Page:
Orchard manager Rod and his daughter Bernie strap the bins down for the ride down to the processing facility.
A wall of cherry bins lines the road in front of the processing plant. Our harvest is checked in and the bins are counted.
We think our fruit was exceptionally lovely this year.
After the bins are counted by the Growers Association at the processing facility, the cherries are washed in a cold water bath. The temperature of the water is about 33 degrees.
The water comes through this pipe from inside the enormous metal shed on site. The shed is a place of great mystery to me. It's, like I said, enormous - but there is nothing really in it.
Except for one year, the Growers Association had donuts out for everyone. So I always go inside and check everything out - just to make sure I'm not missing out on anything.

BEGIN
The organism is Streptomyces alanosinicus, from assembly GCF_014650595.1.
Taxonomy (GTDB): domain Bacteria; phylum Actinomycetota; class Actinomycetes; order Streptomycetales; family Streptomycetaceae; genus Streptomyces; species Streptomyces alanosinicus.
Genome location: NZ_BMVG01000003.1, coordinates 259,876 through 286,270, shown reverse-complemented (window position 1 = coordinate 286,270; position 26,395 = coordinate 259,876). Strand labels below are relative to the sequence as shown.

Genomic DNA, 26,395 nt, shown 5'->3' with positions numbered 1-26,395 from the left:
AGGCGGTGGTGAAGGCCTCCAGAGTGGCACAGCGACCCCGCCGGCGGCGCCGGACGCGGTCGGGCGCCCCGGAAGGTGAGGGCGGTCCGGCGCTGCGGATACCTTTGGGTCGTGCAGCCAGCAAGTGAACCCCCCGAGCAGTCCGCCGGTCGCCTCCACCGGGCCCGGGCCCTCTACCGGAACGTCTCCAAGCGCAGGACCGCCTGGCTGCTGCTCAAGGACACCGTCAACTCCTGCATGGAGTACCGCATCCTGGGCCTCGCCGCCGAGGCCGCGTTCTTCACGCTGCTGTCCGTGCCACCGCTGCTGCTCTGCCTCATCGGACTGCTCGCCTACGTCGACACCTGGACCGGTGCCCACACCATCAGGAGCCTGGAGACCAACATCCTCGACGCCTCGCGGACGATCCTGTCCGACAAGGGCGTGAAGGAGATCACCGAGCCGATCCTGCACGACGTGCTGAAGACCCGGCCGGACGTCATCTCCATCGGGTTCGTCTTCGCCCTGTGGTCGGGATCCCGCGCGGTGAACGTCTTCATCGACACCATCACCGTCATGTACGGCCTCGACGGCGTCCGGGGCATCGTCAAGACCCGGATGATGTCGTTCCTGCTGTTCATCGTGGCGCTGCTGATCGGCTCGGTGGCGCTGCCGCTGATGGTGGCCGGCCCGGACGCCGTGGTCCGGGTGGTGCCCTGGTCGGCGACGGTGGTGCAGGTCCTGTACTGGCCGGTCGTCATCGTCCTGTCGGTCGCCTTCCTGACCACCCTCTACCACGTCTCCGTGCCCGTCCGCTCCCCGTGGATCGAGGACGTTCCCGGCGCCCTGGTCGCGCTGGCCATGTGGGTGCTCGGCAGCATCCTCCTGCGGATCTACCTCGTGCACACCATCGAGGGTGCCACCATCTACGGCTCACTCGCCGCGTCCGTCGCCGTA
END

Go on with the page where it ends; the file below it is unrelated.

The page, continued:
And that's it. Twenty minutes of processing and you're done. The cherries are on a truck headed for Yakima, Washington, where they will be sized, sorted, and shipped to supermarkets.
We have 180 trees (considered a "small" orchard in these parts) with a yield of 57 bins this year. (I got that word "yield" from my friend Sue.) Each bin weighs about 300 pounds so we guesstimated that we had about 17,000 pounds come in yesterday. Several thousand more than our last harvest.
Depending on the market - which always sucks - we should get anywhere between 50-75 cents per pound for our fruit. After expenses, we'll probably net about $5,000 after expenses - our first profit on the orchard in...um...five years. So, in orchard terms, we're only a bajillion dollars in the hole - less $5,000! Things are looking up!